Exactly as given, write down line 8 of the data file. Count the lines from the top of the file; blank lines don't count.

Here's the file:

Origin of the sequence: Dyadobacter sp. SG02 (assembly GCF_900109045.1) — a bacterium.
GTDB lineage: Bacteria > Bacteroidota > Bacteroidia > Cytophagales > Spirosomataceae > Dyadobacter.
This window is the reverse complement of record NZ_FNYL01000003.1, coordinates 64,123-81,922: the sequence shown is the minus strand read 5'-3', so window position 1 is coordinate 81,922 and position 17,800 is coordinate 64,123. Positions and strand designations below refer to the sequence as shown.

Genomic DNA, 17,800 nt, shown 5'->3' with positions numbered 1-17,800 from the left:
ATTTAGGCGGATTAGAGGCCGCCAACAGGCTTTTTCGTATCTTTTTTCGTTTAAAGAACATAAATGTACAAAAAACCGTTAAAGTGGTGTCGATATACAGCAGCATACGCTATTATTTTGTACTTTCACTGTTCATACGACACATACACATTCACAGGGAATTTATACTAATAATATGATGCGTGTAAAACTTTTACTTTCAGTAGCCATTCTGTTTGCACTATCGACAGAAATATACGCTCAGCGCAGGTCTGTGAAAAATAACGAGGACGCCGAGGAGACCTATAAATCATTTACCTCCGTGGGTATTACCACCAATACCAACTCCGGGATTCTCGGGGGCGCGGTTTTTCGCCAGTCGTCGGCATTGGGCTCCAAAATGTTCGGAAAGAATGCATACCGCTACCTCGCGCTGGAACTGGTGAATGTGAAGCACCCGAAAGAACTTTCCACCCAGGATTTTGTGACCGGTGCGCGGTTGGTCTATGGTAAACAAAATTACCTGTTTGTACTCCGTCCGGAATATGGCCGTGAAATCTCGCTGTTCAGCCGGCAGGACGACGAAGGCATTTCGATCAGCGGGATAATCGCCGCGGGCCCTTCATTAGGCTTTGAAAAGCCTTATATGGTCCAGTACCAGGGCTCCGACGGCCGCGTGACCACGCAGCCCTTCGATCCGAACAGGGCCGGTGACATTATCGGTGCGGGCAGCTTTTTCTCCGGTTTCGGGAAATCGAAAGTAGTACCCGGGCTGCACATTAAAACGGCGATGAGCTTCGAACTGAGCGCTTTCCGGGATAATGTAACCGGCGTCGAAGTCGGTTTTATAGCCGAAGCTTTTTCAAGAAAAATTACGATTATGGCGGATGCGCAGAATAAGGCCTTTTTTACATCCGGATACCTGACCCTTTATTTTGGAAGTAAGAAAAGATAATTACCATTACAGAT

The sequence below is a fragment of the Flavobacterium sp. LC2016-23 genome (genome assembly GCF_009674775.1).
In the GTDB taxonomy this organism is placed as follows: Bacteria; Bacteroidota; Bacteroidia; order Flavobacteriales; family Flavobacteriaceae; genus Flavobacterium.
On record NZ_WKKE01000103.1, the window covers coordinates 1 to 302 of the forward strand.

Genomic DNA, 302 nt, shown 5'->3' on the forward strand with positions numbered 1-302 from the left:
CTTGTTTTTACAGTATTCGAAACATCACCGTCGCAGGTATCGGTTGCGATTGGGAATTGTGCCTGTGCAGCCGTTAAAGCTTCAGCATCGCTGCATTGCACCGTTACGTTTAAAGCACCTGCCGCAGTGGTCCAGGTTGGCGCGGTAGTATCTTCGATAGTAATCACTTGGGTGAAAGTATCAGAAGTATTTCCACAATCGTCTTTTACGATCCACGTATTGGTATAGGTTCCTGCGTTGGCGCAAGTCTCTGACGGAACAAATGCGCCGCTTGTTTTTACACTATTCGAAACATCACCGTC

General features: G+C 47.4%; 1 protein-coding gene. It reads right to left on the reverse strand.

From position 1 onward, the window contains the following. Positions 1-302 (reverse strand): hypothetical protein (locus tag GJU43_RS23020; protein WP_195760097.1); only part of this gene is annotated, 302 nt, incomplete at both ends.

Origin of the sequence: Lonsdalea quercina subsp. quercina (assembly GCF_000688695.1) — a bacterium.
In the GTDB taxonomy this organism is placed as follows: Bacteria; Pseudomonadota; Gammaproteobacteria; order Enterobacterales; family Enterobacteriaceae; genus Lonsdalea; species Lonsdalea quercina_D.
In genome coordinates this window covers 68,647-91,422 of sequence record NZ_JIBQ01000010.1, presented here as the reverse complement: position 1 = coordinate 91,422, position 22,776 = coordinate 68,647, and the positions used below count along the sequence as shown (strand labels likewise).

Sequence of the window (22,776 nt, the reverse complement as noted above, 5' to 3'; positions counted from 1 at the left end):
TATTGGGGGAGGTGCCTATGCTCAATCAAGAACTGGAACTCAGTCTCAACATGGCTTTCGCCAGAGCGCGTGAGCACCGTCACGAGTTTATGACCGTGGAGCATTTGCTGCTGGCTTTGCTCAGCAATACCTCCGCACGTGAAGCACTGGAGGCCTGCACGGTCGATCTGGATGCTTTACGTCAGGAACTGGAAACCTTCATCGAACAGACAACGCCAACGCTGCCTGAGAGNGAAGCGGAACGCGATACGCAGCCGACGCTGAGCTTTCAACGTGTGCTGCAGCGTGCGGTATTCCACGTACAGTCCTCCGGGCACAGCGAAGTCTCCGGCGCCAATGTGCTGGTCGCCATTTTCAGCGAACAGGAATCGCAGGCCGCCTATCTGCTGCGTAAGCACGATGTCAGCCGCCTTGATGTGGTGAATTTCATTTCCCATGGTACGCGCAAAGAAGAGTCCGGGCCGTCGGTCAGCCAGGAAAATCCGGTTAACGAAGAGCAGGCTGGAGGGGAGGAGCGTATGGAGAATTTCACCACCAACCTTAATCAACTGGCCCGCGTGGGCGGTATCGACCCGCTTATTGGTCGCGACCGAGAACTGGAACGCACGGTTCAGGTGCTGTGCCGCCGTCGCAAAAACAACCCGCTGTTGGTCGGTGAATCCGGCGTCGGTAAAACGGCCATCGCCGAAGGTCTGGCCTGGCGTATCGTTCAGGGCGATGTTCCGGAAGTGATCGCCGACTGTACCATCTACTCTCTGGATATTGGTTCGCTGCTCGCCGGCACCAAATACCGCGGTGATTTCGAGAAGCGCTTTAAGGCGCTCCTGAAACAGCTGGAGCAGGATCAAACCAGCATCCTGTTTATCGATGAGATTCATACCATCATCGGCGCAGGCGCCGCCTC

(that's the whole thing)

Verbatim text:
On record NZ_WKKE01000103.1, the window covers coordinates 1 to 302 of the forward strand.